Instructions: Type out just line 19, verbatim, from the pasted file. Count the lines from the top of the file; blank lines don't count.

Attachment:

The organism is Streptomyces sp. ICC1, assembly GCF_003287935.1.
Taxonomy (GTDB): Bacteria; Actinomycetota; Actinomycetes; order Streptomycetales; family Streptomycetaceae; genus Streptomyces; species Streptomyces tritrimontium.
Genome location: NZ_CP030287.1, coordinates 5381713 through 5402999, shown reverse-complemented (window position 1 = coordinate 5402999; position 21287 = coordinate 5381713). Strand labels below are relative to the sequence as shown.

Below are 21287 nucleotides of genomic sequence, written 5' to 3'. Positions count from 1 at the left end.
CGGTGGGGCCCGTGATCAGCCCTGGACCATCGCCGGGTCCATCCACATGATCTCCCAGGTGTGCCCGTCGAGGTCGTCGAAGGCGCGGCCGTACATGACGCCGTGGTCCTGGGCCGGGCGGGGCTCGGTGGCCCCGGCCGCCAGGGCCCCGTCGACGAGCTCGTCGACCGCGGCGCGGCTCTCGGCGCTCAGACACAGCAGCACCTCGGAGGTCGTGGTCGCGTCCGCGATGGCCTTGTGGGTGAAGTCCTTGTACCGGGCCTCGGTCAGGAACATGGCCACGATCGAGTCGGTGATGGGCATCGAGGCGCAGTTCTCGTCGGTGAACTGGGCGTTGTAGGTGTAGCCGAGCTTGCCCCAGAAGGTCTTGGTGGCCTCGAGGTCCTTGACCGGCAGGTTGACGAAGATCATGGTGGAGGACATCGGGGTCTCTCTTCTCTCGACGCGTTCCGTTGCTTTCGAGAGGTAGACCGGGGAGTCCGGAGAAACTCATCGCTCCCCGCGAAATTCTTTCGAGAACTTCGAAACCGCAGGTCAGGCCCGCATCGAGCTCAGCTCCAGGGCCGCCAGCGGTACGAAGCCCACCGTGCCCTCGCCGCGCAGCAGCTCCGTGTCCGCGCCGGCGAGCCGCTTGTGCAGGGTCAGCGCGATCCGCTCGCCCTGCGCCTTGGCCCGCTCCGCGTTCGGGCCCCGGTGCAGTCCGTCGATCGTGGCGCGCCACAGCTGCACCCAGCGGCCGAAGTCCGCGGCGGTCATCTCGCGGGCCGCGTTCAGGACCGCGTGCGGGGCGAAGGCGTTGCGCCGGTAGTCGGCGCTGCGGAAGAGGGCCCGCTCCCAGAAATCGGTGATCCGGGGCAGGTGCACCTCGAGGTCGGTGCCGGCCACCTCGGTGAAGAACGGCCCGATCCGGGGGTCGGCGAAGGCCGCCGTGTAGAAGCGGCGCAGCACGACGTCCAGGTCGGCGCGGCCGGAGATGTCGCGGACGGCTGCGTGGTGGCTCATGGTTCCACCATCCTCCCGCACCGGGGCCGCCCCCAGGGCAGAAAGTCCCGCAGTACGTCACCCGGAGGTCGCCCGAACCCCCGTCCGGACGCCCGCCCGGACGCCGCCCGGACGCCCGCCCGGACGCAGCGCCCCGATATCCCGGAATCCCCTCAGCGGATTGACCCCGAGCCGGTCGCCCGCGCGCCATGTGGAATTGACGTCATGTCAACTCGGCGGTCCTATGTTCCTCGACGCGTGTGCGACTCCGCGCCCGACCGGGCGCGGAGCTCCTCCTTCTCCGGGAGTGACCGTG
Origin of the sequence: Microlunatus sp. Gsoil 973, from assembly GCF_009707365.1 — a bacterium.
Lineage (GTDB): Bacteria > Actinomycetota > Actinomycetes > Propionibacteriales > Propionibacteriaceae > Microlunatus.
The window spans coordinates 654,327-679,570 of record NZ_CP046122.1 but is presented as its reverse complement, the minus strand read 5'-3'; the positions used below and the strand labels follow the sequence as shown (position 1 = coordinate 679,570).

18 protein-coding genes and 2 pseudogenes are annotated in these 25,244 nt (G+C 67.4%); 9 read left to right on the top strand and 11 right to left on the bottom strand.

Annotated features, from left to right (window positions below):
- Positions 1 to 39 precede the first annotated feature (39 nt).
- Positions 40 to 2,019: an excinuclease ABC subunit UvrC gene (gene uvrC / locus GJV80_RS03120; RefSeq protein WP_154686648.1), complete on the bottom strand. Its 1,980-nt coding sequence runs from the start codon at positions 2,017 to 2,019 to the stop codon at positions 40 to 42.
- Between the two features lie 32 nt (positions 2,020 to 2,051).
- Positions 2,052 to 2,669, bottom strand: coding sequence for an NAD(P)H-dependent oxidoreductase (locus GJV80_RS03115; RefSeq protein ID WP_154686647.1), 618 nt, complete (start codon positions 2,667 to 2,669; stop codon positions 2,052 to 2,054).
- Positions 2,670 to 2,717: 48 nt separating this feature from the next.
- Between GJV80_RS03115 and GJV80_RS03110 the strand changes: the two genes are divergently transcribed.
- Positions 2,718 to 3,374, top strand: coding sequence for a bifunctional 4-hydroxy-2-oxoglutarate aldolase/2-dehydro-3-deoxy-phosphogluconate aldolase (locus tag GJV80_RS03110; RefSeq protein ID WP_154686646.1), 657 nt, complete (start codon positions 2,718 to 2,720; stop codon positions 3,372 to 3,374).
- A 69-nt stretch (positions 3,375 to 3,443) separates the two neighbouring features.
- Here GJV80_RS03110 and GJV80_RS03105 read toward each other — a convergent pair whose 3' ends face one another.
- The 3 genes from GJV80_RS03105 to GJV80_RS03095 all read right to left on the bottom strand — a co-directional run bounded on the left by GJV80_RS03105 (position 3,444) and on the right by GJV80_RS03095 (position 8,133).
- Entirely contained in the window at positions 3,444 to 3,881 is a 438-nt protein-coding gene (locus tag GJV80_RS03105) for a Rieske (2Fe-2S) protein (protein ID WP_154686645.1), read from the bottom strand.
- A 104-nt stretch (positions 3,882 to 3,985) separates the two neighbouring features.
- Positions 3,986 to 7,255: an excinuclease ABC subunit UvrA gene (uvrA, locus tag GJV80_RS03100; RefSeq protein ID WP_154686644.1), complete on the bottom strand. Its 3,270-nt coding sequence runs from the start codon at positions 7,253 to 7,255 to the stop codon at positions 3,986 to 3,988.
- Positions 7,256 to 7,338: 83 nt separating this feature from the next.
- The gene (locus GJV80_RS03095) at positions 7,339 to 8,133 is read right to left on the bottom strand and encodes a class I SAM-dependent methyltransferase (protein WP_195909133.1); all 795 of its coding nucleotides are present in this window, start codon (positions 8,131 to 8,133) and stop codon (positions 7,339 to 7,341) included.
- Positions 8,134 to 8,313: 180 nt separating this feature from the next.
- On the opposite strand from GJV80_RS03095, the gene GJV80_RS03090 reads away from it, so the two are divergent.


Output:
- Here GJV80_RS03110 and GJV80_RS03105 read toward each other — a convergent pair whose 3' ends face one another.